The optimal adhesive application method depends on factors such as circuit complexity, adhesive type, and production volume. For high-volume production and consistent adhesive distribution, screen printing or pre-cut adhesive films are often preferred. For low-volume or prototype builds, manual dispensing or brush application may be suitable. It’s important to evaluate different methods and conduct trials to determine the best approach for your specific requirements.

3. What are the recommended design guidelines for minimizing adhesive squeezeout?

To minimize adhesive squeezeout, consider the following design guidelines:

  • Maintain sufficient spacing between conductive traces, typically at least 0.5 mm or more, depending on the adhesive system and manufacturing process.
  • Provide adequate clearance around openings, such as vias or component holes, to accommodate potential squeezeout. A minimum clearance of 0.25 mm is often recommended.
  • Incorporate adhesive flow channels or relief patterns in the circuit design to provide space for excess adhesive to flow and accumulate without causing issues.
  • Follow the adhesive manufacturer’s recommendations for design parameters, such as minimum trace width and spacing.

4. How can I test for electrical shorts caused by adhesive squeezeout?

Electrical shorts caused by adhesive squeezeout can be detected through continuity testing and insulation resistance testing. Continuity testing involves checking for unintended electrical connections between adjacent traces or conductors. Insulation resistance testing measures the resistance between conductors to ensure adequate electrical isolation. These tests can be performed using dedicated test equipment or integrated into automated test systems for high-volume production.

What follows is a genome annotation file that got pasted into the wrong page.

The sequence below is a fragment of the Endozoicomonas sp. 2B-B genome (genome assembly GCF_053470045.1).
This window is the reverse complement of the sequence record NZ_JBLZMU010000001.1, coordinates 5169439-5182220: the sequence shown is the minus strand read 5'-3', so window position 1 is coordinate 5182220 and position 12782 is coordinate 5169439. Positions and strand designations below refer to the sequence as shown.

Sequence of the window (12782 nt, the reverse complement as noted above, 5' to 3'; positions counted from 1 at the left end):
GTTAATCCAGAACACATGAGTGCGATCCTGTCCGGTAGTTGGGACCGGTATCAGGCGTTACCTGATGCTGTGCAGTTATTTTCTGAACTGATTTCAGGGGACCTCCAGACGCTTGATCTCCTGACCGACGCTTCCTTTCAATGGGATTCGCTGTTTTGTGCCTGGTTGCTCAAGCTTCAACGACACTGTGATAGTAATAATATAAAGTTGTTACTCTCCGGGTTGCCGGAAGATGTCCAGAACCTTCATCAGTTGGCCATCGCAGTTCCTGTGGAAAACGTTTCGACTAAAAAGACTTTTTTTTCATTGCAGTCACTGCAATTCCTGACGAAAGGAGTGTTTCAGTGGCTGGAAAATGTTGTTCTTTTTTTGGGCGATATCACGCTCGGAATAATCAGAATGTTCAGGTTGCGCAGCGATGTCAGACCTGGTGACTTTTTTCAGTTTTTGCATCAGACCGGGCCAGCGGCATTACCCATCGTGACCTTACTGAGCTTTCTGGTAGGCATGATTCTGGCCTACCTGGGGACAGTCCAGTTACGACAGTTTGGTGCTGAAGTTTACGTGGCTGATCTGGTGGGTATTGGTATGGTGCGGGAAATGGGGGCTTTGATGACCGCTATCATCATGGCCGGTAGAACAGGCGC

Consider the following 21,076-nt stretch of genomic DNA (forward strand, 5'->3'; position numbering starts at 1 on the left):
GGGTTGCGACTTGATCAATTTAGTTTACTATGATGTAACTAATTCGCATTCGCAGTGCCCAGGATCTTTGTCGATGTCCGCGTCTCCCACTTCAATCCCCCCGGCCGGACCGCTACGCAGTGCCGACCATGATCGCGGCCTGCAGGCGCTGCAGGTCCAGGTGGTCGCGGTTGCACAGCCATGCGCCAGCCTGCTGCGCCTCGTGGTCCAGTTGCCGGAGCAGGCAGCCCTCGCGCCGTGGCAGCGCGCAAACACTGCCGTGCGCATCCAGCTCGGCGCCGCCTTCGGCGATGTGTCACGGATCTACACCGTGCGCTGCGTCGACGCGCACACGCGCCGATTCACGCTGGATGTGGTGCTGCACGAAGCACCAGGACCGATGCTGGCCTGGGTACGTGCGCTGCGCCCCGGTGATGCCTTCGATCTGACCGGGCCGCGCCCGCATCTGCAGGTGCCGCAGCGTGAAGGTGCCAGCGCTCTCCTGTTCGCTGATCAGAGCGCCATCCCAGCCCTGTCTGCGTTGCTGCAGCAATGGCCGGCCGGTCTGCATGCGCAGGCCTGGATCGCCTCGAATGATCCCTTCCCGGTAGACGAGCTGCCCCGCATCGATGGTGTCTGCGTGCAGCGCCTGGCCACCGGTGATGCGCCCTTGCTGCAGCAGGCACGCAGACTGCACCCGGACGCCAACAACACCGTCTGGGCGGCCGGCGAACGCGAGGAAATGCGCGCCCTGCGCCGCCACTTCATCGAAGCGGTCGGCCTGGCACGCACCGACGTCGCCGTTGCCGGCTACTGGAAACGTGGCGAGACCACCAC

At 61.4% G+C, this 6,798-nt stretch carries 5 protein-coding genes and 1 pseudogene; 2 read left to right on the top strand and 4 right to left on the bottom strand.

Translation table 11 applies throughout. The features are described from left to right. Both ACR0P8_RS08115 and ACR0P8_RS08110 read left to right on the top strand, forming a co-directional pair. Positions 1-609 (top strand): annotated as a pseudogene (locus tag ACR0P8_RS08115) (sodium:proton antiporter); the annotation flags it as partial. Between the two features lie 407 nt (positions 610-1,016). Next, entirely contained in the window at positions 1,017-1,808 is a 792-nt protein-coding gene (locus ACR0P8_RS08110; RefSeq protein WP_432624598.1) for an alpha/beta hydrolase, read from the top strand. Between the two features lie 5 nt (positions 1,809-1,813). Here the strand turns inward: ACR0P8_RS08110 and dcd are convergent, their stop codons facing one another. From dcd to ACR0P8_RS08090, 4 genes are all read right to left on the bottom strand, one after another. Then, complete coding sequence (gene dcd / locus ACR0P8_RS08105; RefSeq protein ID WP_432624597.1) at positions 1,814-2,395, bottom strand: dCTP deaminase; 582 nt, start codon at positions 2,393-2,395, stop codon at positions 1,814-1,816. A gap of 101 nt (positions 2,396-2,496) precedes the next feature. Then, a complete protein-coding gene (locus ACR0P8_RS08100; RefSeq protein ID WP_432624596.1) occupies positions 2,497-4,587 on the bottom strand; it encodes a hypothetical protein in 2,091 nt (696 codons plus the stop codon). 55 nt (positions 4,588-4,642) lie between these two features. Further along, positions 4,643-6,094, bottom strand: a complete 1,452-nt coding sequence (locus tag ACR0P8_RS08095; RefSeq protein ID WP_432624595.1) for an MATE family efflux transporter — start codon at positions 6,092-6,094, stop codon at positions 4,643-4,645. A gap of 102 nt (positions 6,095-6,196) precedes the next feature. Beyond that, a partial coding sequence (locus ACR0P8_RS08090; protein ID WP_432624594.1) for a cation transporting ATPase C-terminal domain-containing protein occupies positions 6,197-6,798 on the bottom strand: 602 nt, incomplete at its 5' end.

5. What are some common challenges in implementing adhesive squeezeout mitigation strategies?

Implementing adhesive squeezeout mitigation strategies can present several challenges:

  • Balancing the need for sufficient adhesive coverage and bonding strength with the goal of minimizing squeezeout.
  • Accommodating design constraints and miniaturization requirements while maintaining adequate spacing and clearances.
  • Ensuring process consistency and control across different operators, shifts, and equipment.
  • Managing the trade-offs between adhesive performance, processability, and cost.
  • Validating the effectiveness of mitigation strategies through comprehensive testing and evaluation.

Overcoming these challenges requires a collaborative effort among design, process engineering, quality, and manufacturing teams to develop and implement robust solutions tailored to the specific needs of the flexible circuit application.


Adhesive squeezeout is a critical issue in the manufacturing of flexible circuits, particularly during the coverlay lamination process. It can lead to electrical shorting, contamination, reduced flexibility, and aesthetic concerns, compromising the performance and reliability of the final product.

To mitigate adhesive squeezeout, a comprehensive approach is necessary, involving optimized adhesive application, lamination process control, circuit design considerations, material selection, and robust inspection and quality control measures. Implementing statistical process control, conducting structured experiments, and fostering a culture of continuous improvement are essential for achieving consistent and reliable results.

By understanding the causes, effects, and mitigation strategies for adhesive squeezeout, manufacturers can enhance the quality and reliability of their flexible circuits, meeting the demanding requirements of various applications in industries such as consumer electronics, automotive, medical devices, and aerospace.

As technology advances and the demand for high-performance flexible circuits grows, it is crucial to stay updated with the latest best practices, materials, and processes for managing adhesive squeezeout. Collaboration among industry stakeholders, including material suppliers, equipment manufacturers, and end-users, will drive the development of innovative solutions and guidelines to address this critical challenge effectively.

Factor Effect on Adhesive Squeezeout
Excessive adhesive Increases squeezeout
Insufficient lamination pressure Increases squeezeout
Low adhesive viscosity Increases squeezeout
Inadequate trace spacing Increases risk of bridging
Proper adhesive quantity Reduces squeezeout
Optimal lamination pressure Reduces squeezeout
Appropriate adhesive viscosity Reduces squeezeout
Sufficient trace spacing Reduces risk of bridging

This table summarizes the key factors and their effects on adhesive squeezeout in flexible circuits. By understanding and controlling these factors, manufacturers can effectively mitigate squeezeout and improve the quality and reliability of their products.